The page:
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Cats match voice and face: cross-modal representation of humans in cats (Felis catus)

  • Saho TakagiEmail author
  • Minori Arahori
  • Hitomi Chijiiwa
  • Atsuko Saito
  • Hika Kuroshima
  • Kazuo Fujita
Short Communication

Abstract

We examined whether cats have a cross-modal representation of humans, using a cross-modal expectancy violation paradigm originally used with dogs by Adachi et al. (Anim Cogn 10:17–21, 2007). We compared cats living in houses and in cat cafés to assess the potential effect of postnatal experience. Cats were presented with the face of either their owner or a stranger on a laptop monitor after playing back the voice of one of two people calling the subject’s name. In half of the trials the voice and face were of the same person (congruent condition) whereas in the other half of trials the stimuli did not match (incongruent condition). The café cats paid attention to the monitor longer in incongruent than congruent conditions, showing an expectancy violation. By contrast, house cats showed no similar tendency. These results show that at least café cats can predict their owner’s face upon hearing the owner’s voice, suggesting possession of cross-modal representation of at least one human. There may be a minimal kind or amount of postnatal experiences that lead to formation of a cross-modal representation of a specific person.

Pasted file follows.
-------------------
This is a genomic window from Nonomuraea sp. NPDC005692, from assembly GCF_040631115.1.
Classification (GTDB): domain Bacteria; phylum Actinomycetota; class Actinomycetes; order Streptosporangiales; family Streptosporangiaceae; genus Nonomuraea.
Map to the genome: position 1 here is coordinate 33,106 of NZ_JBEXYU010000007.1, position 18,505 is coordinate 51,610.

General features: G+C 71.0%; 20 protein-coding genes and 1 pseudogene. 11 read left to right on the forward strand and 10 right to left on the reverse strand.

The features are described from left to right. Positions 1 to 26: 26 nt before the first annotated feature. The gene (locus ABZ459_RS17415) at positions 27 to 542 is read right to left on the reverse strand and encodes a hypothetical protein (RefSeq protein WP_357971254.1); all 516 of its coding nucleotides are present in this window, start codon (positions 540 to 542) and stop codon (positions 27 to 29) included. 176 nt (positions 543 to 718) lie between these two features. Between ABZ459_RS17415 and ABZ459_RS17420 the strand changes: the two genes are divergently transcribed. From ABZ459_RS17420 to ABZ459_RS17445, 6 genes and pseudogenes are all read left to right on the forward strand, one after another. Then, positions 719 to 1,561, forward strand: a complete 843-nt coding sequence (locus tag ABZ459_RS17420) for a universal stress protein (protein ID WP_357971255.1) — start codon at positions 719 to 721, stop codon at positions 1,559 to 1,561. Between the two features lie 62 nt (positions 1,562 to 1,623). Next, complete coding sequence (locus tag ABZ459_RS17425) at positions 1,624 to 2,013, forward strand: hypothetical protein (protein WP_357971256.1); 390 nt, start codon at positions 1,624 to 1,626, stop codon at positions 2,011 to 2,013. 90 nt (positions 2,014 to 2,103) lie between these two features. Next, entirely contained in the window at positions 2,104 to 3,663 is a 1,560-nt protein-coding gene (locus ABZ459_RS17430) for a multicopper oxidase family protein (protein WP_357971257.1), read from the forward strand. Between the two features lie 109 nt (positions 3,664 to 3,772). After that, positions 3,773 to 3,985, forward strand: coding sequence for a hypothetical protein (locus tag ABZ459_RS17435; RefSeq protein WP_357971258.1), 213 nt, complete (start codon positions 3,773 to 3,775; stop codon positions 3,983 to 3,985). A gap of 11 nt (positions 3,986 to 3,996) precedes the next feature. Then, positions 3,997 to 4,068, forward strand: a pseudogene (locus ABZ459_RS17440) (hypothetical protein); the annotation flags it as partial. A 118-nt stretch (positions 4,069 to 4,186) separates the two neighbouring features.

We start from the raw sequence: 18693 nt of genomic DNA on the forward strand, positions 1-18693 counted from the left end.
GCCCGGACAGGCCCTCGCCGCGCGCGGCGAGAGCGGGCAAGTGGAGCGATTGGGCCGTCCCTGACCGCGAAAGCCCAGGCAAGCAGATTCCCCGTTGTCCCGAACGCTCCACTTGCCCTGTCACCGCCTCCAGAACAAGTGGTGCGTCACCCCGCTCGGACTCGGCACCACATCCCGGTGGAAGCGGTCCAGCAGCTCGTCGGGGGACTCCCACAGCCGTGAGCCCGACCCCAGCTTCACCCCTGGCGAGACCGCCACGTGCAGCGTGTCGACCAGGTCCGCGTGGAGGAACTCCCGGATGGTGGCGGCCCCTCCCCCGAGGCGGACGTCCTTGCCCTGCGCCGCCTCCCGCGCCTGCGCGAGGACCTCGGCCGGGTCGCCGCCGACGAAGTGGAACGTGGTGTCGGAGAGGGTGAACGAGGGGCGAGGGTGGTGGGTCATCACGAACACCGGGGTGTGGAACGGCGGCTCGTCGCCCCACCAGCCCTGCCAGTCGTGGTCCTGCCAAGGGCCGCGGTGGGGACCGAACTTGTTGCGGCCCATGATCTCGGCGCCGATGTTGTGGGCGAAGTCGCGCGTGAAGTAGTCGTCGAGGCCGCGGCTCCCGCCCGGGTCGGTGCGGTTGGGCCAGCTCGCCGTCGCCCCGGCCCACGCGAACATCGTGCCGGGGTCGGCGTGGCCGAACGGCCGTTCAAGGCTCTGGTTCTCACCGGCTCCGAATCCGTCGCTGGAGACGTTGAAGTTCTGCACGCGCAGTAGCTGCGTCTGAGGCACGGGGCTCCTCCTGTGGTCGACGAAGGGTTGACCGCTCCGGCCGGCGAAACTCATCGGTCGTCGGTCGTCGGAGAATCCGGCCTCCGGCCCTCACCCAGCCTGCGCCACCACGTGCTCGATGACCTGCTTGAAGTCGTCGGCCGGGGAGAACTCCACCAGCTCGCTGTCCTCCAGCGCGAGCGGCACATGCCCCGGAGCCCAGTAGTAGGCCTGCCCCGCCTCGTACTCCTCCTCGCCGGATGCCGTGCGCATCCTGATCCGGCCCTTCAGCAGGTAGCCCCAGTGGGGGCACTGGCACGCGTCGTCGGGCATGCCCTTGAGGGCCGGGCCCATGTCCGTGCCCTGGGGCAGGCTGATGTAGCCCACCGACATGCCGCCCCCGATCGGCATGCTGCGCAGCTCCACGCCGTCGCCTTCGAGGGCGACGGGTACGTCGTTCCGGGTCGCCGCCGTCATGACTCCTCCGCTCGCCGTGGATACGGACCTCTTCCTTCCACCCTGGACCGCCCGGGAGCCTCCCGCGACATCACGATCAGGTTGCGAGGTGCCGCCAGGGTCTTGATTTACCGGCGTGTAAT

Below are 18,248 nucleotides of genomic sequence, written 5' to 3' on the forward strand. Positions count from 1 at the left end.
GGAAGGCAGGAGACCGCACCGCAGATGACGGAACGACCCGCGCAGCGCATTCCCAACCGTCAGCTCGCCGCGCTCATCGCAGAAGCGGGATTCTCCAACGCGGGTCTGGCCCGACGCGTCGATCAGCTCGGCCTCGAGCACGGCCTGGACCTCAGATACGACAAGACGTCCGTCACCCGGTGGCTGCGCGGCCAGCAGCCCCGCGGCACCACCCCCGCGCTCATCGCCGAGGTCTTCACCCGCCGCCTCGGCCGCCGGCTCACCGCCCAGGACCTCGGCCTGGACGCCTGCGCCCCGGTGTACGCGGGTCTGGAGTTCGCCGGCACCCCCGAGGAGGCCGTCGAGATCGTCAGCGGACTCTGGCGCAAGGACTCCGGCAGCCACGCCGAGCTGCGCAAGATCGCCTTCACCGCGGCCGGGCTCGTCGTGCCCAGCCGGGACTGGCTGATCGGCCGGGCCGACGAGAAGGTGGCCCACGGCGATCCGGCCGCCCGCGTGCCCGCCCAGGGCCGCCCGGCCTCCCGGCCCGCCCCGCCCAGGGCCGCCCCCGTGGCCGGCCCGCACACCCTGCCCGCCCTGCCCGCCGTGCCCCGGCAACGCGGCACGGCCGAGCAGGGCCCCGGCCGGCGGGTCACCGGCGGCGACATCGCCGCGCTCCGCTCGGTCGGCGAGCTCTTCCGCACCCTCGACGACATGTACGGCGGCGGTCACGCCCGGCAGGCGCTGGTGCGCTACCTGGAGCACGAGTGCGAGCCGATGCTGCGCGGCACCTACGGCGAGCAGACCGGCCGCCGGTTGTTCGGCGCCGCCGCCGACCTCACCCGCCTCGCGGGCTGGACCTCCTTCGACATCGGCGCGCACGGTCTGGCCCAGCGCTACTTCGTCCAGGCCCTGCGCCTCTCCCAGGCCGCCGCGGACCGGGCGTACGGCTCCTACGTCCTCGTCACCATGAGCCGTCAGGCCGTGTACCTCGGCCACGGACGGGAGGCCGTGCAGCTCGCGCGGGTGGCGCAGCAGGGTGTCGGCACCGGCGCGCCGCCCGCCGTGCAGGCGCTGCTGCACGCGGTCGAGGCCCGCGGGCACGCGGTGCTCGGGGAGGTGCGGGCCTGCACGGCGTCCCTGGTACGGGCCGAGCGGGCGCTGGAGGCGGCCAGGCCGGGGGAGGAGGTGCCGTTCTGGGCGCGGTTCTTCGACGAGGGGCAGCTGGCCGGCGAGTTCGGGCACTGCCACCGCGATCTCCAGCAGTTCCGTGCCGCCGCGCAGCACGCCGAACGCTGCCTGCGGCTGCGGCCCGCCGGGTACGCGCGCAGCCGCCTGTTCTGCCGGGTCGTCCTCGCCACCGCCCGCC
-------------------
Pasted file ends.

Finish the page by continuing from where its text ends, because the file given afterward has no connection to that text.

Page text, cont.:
Keywords

Cross-modal representation Cats Felis catus Expectancy violation method 

Notes

Acknowledgements

This study was financially supported by the Grant-in-aid for Scientific Research (KAKENHI) No. 17J08974 to S. Takagi, No. JP16J1034 to M. Arahori, No. JP16J08691 to H. Chijiiwa, No. 25118003 to A. Saito and Nos. 25240020, 26119514, 16H01505, 15K12047, 25118002, and 16H06301 to K. Fujita from the Japan Society for the Promotion of Science (JSPS). The authors acknowledge with thanks to all owners and cats who volunteered in this study. The authors also wish to thank Dr. James R. Anderson for editing the article.

Compliance with ethical standards

This study adhered to the ethical guidelines of Kyoto University, and was approved by the Animal Experiment Committee of the Graduate School of Letters, Kyoto University.

Conflicts of interest

The authors declare no conflicts of interest.

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Copyright information

© Springer-Verlag GmbH Germany, part of Springer Nature 2019

Authors and Affiliations

  • Saho Takagi
    • 1
    • 3
    Email author
  • Minori Arahori
    • 1
    • 3
  • Hitomi Chijiiwa
    • 1
    • 3
  • Atsuko Saito
    • 2
  • Hika Kuroshima
    • 1
  • Kazuo Fujita
    • 1
  1. 1.Department of Psychology, Graduate School of LettersKyoto UniversityKyotoJapan
  2. 2.Department of Psychology, Faculty of Human SciencesSophia UniversityTokyoJapan
  3. 3.Japan Society for the Promotion of ScienceTokyoJapan

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